The winds blew today and the birds came, only problem was that they were just Guillemots (lomvi) even though there were thousands of them.
Highest numbers of Guillemots were at the top of the Oslo fjord around Oslo (I was watching from Fornebu). It was difficult to estimate how many there were as they were flying in all directions, frequently landing and clearly doing circuits but there were probably a minimum of 500 (and one observer reported1855 in the evening). Fewer were seen further south and I believe the birds around Oslo are the culmination of all the birds flying north over the last few days. When they get to Oslo they run out of sea although some birds do keep going and I had one in flight close to the house which is 4km from the sea.
As you will see on the map below Oslo (and Fornebu) is right at the head of the fjord and to get that far north the birds have to go through a relatively narrow stretch by Drøbak. It seems that this is less of a problem for birds being blown north by strong winds but can be a problem when the birds try to return to open sea and have problems locating the exit.
Mass autumn arrivals of Guillemots have been a regular occurrence in recent years and unfortunately the inner Oslo fjord does not have enough food to support the large numbers that turn up and many of those that fail to exit to open sea end up starving to death. Ringing records show that these birds are British breeders.
You will also see on the map where Brentetangen is. This is closer to open sea which is why it usually turns up more sea birds than Fornebu although today they had far fewer Guillemots but did have a couple of skuas (joer) and Gannets (havsule)which were absent further north. I have also marked Ravn which overlooks real open sea and this evening they had 300 Fulmars (absent at Brentetangen and Fornebu), Sooty Shearwater (grålire) and Great Skuas (storjo) (also absent further north) but far fewer Guillemots. Although the winds have died down a lot I have a hope that some of the birds seen at Ravn will have sneaked up to Brentetangen over night so I plan to be there early tomorrow morning...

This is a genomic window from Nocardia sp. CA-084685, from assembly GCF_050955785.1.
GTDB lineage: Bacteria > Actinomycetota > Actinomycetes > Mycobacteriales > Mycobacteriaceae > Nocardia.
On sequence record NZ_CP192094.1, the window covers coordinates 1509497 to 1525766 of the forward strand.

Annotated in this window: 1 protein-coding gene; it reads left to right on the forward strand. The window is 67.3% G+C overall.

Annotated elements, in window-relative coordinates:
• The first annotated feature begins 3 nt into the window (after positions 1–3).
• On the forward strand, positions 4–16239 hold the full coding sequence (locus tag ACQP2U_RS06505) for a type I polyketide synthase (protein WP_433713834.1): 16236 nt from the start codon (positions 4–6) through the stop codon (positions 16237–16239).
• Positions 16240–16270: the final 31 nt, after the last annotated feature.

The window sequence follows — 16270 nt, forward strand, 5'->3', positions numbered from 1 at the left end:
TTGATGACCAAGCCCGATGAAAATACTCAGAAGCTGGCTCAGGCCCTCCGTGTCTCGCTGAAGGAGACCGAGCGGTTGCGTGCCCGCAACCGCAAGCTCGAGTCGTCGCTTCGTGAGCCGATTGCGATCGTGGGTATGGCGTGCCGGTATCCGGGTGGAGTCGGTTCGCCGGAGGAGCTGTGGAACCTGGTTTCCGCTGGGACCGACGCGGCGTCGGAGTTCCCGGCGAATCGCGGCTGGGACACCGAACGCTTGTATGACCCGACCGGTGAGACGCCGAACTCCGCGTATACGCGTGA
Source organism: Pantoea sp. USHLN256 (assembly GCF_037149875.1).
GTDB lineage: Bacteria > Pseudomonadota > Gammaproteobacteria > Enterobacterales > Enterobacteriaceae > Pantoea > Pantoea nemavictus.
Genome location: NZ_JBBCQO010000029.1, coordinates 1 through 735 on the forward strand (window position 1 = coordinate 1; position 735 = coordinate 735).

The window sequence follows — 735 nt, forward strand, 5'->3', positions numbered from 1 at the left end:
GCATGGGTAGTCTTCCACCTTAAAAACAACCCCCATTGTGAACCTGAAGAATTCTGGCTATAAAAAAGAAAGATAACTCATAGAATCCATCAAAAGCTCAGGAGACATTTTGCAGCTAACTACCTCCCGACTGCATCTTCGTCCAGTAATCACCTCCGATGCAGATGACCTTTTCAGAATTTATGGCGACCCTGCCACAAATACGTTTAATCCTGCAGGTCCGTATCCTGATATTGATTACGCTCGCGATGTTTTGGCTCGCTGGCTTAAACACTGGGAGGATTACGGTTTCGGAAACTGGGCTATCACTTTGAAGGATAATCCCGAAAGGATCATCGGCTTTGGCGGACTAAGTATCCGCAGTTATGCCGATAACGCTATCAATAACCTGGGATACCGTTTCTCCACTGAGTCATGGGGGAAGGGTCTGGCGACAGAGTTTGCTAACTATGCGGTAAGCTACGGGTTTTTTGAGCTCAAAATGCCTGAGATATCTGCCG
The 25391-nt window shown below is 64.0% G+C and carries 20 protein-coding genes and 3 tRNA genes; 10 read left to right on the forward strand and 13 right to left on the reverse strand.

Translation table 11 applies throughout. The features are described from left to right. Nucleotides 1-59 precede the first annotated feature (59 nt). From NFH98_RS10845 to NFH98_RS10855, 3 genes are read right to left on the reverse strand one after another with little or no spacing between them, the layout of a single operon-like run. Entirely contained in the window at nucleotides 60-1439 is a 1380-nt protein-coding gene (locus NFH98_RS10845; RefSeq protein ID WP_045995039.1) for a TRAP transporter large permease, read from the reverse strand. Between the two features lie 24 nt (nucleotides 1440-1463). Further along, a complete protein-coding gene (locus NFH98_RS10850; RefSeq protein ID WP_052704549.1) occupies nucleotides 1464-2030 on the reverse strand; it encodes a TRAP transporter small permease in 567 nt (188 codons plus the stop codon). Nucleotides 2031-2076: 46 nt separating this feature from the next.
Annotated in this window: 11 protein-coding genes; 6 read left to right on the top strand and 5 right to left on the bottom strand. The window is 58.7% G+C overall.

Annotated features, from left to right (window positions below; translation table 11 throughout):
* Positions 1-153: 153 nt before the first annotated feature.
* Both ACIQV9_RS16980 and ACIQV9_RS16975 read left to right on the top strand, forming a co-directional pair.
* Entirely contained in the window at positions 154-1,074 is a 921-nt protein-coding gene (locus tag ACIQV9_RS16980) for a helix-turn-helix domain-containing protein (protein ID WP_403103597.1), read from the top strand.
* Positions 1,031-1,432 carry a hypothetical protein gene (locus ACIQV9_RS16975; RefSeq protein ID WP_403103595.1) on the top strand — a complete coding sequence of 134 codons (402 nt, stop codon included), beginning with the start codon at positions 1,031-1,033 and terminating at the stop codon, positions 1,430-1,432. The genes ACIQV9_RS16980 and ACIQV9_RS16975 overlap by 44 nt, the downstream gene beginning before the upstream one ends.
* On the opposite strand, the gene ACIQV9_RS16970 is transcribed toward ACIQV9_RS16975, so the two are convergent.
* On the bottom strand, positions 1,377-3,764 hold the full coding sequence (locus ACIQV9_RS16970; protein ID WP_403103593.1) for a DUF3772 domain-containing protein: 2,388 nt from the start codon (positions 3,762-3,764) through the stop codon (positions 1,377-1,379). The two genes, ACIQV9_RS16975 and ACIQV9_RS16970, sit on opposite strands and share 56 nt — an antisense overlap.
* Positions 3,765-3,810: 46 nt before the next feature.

In the nearly three hours I was watching from Rolfstangen at Fornebu the only interesting birds I had other than the hundreds of Guillemots were two sightings of Puffin (lunde) which could well have been the same bird doing a circuit, a single juvenile Arctic Tern (rødnebbterne) and three other terns which I failed to identify as they zipped past too far out. As was the case from my sessions at Brentetangen recently, I did not see a single Razorbill (alke) and no others were recorded around Oslo by other observers either. A single Long-tailed Duck (havelle) was resting on the sea and I had a distant Osprey (fisekørn).
|1st winter Puffin with Guillemot|
|1st winter Puffin - note the small bill, very unlike a summer adult|
|one of many hundreds, if not thousands, of Guillemots|
Earlier in the morning I had a really good half hour at Storøykilen where I eventually got to grips with the Black-tailed Godwit (svarthalespove) which is now in the company of a Bar-tailed Godwit (lappspove). Both birds were very confiding and gave a great opportunity to see these similar (unless flying) species side by side. Also here four Dunlin (myrsnipe) including two very trusting birds, a fly over Cuckoo (gjøk) and an unseen but vocal flyover Red-throated Pipit (lappiplerke).
|juvenile Black-tailed Godwit,. The rich colours show it be of the race islandica|
|juvenile Bar-tailed Godwit (front) with the Black-tailed behind|
|in flight the differences between the 2 species is obvious and you can see how they get their names|
|juvenile Dunlin moulting into winter polumage (grey scapulars)|
In the evening whilst watching my daughter play football a juvenile female Sparrowhawk (spurvehauk) flew over. This species seems to have enjoyed a very good breeding season with the population well on its way up again after having declined considerably following two cold winters in 2009/10 and 2010/11.